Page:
But this has always been about the money – if governments were really concerned about tobacco and health they would simply have banned tobacco products.
With California voters poised to vote next week on a tobacco tax hike, a new federal study concludes that the state has used relatively little of the billions of dollars in tobacco money it already takes in to prevent kids from smoking or to help smokers quit.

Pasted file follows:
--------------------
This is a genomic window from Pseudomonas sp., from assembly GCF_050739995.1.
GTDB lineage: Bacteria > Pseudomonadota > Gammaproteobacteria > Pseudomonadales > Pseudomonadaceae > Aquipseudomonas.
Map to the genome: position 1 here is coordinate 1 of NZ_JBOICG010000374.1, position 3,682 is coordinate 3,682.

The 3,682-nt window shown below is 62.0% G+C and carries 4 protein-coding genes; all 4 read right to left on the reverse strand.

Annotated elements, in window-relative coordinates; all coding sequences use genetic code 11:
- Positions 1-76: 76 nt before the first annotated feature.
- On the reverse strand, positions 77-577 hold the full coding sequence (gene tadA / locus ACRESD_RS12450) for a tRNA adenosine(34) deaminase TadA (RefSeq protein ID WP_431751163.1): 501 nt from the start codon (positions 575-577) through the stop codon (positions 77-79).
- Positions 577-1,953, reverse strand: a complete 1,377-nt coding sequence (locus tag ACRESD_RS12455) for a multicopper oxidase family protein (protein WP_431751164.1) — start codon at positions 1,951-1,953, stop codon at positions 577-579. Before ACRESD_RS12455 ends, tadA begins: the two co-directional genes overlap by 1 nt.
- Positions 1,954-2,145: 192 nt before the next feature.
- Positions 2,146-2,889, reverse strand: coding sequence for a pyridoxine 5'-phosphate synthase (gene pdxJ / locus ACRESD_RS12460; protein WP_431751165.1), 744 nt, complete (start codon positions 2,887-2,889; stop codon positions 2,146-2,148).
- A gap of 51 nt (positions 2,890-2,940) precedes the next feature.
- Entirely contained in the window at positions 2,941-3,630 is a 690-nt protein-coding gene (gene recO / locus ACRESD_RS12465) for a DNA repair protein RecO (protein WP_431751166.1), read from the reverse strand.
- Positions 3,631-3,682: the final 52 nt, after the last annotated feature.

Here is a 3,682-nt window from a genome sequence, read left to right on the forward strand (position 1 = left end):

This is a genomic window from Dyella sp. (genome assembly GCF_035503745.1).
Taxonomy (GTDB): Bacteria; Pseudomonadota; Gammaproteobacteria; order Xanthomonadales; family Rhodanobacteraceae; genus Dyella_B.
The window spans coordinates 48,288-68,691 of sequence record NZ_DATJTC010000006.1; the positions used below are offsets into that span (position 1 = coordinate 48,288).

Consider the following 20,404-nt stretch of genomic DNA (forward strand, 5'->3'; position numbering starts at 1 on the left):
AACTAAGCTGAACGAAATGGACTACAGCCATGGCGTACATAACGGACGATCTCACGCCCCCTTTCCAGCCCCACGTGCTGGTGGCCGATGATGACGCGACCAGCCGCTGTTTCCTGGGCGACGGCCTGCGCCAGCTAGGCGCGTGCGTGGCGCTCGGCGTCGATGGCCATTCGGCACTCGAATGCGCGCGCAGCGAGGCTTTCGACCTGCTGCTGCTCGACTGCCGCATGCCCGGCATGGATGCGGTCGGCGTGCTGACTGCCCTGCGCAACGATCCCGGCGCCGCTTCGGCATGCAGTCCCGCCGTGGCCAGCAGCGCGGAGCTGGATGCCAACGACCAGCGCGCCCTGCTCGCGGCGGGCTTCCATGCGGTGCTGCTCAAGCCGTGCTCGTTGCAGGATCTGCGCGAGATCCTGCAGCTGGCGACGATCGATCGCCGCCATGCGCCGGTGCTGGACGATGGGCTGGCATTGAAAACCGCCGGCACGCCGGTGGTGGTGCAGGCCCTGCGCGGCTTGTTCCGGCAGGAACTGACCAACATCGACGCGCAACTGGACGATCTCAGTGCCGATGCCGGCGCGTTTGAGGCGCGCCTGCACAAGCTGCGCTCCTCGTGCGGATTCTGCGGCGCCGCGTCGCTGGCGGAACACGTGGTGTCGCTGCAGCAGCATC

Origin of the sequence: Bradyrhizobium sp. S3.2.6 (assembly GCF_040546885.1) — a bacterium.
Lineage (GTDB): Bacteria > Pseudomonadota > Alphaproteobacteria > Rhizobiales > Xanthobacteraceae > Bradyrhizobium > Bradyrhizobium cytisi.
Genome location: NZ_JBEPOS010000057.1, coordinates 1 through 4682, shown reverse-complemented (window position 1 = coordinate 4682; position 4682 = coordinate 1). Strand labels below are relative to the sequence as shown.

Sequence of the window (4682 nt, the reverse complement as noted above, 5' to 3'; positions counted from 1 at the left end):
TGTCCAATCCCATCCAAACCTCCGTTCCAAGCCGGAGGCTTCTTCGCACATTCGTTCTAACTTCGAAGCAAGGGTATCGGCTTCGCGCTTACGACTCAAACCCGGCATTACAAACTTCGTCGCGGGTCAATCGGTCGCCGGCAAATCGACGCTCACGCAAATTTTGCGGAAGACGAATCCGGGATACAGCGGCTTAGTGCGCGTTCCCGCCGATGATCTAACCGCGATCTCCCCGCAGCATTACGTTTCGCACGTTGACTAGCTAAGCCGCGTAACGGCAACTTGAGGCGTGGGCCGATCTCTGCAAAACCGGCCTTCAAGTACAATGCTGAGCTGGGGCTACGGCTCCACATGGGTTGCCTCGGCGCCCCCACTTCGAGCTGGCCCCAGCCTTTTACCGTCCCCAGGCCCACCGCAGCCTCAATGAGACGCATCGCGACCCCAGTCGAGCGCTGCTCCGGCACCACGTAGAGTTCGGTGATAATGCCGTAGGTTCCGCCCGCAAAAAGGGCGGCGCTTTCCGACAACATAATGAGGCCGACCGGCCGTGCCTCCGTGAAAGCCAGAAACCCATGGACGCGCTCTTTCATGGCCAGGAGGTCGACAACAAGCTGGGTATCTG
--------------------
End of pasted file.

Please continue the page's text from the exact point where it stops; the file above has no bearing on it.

Between 1998 and 2010, just 6 percent of the money collected from a massive lawsuit settlement and from cigarette taxes went to tobacco interdiction and education programs, the national Centers for Disease Control and Prevention reported last week, far below federal spending guidelines for effectively curbing tobacco use.
The report has provided fuel for both sides of the pitched debate over a June 5 ballot measure that would more than double the state tax on a pack of cigarettes. The money would pay for tobacco-related disease research and anti-smoking programs and go to fight illicit tobacco sales.